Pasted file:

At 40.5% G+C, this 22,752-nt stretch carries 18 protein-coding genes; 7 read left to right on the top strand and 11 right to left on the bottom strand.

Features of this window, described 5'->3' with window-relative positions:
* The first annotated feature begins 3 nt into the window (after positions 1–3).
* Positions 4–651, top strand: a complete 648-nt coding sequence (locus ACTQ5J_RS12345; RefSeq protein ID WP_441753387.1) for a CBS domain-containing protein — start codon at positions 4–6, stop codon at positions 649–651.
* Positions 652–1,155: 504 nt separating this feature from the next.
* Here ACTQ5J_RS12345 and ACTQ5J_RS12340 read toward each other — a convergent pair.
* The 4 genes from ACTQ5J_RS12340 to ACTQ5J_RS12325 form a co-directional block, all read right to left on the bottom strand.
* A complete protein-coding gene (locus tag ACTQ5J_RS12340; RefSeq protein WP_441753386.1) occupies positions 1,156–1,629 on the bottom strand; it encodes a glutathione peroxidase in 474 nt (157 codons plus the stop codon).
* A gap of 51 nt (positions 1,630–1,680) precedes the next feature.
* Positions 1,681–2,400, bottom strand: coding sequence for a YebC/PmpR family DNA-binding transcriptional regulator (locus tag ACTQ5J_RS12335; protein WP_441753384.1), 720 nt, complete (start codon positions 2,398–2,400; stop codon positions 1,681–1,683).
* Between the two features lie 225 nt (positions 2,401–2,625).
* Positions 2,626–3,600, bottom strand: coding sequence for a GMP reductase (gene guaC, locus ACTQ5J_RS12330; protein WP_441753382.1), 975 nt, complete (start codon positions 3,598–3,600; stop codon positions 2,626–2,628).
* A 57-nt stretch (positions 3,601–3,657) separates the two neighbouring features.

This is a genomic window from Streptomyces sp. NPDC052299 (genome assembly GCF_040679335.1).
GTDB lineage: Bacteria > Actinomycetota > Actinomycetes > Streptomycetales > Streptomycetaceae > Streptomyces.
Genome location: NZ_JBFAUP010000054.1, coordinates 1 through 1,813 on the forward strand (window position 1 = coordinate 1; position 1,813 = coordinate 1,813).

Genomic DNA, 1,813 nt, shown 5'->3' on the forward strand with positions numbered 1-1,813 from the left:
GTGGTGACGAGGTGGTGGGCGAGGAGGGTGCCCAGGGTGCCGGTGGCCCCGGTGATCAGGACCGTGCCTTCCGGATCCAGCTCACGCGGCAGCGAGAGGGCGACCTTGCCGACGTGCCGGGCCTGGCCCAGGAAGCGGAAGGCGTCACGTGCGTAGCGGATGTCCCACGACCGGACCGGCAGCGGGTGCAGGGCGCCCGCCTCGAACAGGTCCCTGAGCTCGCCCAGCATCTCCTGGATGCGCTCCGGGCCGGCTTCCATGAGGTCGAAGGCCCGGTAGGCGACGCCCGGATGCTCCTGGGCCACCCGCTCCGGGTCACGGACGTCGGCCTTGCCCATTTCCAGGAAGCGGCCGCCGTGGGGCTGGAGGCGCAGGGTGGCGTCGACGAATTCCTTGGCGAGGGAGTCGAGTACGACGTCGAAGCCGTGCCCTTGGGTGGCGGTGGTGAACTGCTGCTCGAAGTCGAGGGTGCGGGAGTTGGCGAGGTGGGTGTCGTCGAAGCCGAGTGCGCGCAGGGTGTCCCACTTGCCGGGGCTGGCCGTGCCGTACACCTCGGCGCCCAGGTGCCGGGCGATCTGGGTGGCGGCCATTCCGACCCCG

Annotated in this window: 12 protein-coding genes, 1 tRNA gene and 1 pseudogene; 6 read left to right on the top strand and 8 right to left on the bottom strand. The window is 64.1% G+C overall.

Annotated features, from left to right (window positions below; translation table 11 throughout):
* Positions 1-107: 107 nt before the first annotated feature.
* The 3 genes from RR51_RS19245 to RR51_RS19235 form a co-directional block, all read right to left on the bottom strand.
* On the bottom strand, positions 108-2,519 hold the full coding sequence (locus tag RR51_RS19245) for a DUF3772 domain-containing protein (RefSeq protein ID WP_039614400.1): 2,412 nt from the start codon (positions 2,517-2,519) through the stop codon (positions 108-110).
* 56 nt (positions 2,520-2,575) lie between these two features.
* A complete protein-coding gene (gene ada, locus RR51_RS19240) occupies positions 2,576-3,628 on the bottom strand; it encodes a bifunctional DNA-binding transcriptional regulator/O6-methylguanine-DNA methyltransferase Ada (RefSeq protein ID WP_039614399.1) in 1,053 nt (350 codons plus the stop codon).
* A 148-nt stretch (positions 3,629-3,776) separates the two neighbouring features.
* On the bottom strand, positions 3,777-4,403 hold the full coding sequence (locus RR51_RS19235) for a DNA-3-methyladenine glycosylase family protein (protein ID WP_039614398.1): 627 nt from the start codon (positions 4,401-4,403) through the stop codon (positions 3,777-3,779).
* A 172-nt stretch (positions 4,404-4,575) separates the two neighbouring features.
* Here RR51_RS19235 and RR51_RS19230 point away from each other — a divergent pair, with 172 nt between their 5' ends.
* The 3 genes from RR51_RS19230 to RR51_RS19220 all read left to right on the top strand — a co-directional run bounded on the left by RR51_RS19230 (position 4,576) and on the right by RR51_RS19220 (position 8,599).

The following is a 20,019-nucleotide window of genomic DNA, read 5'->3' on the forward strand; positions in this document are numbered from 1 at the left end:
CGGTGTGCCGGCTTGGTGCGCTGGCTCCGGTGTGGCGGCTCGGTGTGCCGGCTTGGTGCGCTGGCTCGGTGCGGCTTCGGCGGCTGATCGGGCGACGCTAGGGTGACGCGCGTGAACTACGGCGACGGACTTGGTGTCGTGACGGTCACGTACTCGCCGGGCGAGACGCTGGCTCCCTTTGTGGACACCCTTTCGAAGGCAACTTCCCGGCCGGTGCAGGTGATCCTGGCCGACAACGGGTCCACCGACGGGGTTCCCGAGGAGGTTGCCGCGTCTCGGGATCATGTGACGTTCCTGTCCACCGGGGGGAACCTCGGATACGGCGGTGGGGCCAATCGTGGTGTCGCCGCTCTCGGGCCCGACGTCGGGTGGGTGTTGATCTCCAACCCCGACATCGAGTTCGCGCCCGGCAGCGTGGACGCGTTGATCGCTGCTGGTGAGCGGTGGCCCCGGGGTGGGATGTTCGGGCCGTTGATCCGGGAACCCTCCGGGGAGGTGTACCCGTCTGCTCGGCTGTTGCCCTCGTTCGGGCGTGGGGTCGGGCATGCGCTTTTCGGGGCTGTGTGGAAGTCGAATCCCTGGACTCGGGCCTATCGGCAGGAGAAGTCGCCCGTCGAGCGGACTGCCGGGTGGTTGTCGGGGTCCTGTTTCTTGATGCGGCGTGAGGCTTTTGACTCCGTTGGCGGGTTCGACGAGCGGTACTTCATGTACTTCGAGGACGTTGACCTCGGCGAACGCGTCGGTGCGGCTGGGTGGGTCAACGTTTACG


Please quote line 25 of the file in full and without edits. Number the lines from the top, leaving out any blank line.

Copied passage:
* A complete protein-coding gene (gene ada, locus RR51_RS19240) occupies positions 2,576-3,628 on the bottom strand; it encodes a bifunctional DNA-binding transcriptional regulator/O6-methylguanine-DNA methyltransferase Ada (RefSeq protein ID WP_039614399.1) in 1,053 nt (350 codons plus the stop codon).